Tim said, “That heat pump coil is only putting out 80° air. That doesn’t seem like it is near hot enough. Gas furnaces often put out 130° air.”

Bob said, “The structure could be heated with 80° air if there was enough of it. One of the things that you have to consider with an air source heat pump is the fact that as the outdoor air temperature drops, the outdoor coil will not absorb enough heat to meet the heating needs of the structure. The heat is there and could be captured with a large enough outdoor coil, but that is not practical. Supplemental heat may be used to give the structure enough heat. We will talk about electric resistance heat as the supplement, because it is the most common.

“As the outdoor temperature drops, the heat pump will reach a point that it can just absorb enough heat from the outdoors to break even, while running all of the time. This can be a temperature of 30°, just used as an example. When the outdoor temperature drops below 30°, called the balance point, the electric resistance heat will begin to phase in to provide supplemental heat (Figure 2). Typically it is done with the controls, to keep the electric resistance heat off as much as possible. Remember, it has a COP of 1:1.”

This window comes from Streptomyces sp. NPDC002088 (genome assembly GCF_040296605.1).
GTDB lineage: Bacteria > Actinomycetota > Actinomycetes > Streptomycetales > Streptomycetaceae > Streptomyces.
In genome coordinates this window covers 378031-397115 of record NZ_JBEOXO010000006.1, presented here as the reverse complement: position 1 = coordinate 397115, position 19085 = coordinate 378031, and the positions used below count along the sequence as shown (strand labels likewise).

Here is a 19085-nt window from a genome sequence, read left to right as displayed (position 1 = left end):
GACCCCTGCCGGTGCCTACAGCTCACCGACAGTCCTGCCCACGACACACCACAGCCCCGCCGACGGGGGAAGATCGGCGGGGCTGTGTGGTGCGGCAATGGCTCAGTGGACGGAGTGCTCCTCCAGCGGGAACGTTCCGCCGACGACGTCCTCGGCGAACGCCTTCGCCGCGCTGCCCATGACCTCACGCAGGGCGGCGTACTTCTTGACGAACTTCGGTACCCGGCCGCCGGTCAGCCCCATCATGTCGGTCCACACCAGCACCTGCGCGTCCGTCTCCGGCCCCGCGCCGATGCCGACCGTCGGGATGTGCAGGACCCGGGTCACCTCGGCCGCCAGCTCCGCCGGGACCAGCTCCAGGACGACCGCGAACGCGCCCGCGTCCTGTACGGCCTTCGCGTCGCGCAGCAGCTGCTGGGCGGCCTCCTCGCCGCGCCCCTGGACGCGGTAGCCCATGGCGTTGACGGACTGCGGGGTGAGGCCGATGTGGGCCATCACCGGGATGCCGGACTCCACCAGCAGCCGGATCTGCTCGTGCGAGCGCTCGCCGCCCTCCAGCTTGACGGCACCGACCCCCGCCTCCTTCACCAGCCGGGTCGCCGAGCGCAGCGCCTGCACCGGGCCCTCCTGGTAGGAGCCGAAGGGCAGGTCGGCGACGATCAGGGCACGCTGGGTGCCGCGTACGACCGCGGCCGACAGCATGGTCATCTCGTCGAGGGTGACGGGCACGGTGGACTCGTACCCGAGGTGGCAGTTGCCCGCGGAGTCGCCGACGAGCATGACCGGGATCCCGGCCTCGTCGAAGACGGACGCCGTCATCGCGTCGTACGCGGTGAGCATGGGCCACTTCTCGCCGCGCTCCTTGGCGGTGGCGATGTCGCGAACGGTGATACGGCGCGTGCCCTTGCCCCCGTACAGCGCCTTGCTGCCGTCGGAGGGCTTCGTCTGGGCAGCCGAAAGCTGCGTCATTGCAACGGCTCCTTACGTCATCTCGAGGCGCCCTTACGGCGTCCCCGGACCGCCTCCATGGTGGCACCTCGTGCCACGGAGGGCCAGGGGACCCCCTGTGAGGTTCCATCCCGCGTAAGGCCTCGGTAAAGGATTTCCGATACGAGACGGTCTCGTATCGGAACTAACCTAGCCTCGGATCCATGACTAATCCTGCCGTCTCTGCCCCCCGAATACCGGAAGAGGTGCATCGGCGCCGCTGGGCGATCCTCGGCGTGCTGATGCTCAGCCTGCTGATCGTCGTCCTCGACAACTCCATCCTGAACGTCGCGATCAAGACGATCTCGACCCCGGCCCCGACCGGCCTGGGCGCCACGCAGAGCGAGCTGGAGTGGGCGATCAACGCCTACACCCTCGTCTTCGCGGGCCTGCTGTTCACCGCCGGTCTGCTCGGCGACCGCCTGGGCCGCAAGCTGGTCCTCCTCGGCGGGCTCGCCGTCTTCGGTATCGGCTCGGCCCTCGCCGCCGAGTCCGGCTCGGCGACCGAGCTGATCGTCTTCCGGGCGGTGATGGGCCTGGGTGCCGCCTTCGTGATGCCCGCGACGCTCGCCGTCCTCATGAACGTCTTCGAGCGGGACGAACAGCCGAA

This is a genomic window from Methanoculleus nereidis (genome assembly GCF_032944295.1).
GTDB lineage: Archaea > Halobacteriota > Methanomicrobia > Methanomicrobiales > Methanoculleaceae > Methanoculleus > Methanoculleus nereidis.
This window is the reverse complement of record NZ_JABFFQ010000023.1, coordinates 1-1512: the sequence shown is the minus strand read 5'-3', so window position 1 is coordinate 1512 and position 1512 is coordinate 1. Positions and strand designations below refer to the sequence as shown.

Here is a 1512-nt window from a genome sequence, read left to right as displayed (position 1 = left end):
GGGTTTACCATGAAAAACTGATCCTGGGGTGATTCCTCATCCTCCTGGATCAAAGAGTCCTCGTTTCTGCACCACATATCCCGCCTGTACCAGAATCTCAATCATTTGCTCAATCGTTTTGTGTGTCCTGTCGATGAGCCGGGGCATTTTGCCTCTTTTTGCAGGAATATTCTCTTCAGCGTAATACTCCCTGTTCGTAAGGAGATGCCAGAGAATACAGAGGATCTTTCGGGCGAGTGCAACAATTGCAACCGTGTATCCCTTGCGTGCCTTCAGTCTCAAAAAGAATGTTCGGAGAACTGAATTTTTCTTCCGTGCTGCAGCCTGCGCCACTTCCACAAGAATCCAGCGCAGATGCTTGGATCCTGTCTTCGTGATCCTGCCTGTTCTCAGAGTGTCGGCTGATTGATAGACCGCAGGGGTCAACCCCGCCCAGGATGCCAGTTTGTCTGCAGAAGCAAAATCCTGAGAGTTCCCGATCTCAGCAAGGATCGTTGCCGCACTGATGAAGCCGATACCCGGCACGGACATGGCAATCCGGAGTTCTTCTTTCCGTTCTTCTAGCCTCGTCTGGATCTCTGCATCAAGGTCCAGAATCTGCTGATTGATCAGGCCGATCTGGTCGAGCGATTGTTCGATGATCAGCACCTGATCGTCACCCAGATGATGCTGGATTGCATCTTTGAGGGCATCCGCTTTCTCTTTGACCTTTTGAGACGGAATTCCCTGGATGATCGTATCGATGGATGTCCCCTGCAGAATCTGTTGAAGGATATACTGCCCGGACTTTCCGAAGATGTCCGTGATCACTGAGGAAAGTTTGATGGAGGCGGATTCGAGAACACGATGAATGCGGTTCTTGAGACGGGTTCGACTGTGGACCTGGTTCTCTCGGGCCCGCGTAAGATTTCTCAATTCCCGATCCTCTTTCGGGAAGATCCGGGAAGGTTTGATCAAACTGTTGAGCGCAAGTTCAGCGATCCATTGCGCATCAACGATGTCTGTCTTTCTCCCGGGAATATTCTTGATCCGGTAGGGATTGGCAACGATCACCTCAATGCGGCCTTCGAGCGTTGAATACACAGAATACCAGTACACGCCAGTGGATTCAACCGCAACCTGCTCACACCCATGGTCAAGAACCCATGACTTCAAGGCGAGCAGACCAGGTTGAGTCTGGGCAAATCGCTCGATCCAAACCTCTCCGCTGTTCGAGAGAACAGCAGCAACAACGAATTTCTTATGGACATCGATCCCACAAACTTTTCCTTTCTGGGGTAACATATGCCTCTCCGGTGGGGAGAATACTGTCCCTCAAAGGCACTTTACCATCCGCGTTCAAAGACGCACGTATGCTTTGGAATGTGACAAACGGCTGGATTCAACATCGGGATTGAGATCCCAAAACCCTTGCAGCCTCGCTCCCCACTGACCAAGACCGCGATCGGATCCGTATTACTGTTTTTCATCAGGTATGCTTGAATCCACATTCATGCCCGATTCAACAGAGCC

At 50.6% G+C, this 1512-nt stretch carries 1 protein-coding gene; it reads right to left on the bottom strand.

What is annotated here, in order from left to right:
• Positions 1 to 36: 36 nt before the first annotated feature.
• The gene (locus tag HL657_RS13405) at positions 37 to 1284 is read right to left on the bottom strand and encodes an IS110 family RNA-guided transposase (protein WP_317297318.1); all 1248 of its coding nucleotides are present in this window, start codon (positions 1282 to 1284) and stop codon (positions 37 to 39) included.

Tim added, “That doesn’t sound too efficient.”

Bob said, “With the heat pump running with a COP of about 2.5 to 1 because it is so cold, and the electric heat COP of 1:1, the combination is still better than 1:1. Remember two things, the electric heat is the last to turn on and the first to turn off, and the very cold weather doesn’t last very long. Most of the heating season is much warmer than the very low temperatures. That is why heat pumps have been popular in the South where the winters are not so severe.”

Tim asked, “Is a heat pump cheaper to operate than a gas furnace?”

Bob said, “Boy, that is a big question, there are a lot of variables. Natural gas, which is furnished in metropolitan areas, is much cheaper than propane gas which is furnished in the more rural areas. Natural gas prices are coming down as more reserves are being utilized, so you would have to do a detailed analysis to figure it out. The analysis is complicated, because the COP of a heat pump is a variable, depending on the outdoor temperature. What many people do is go with what their technician recommends or whatever is furnished in their house.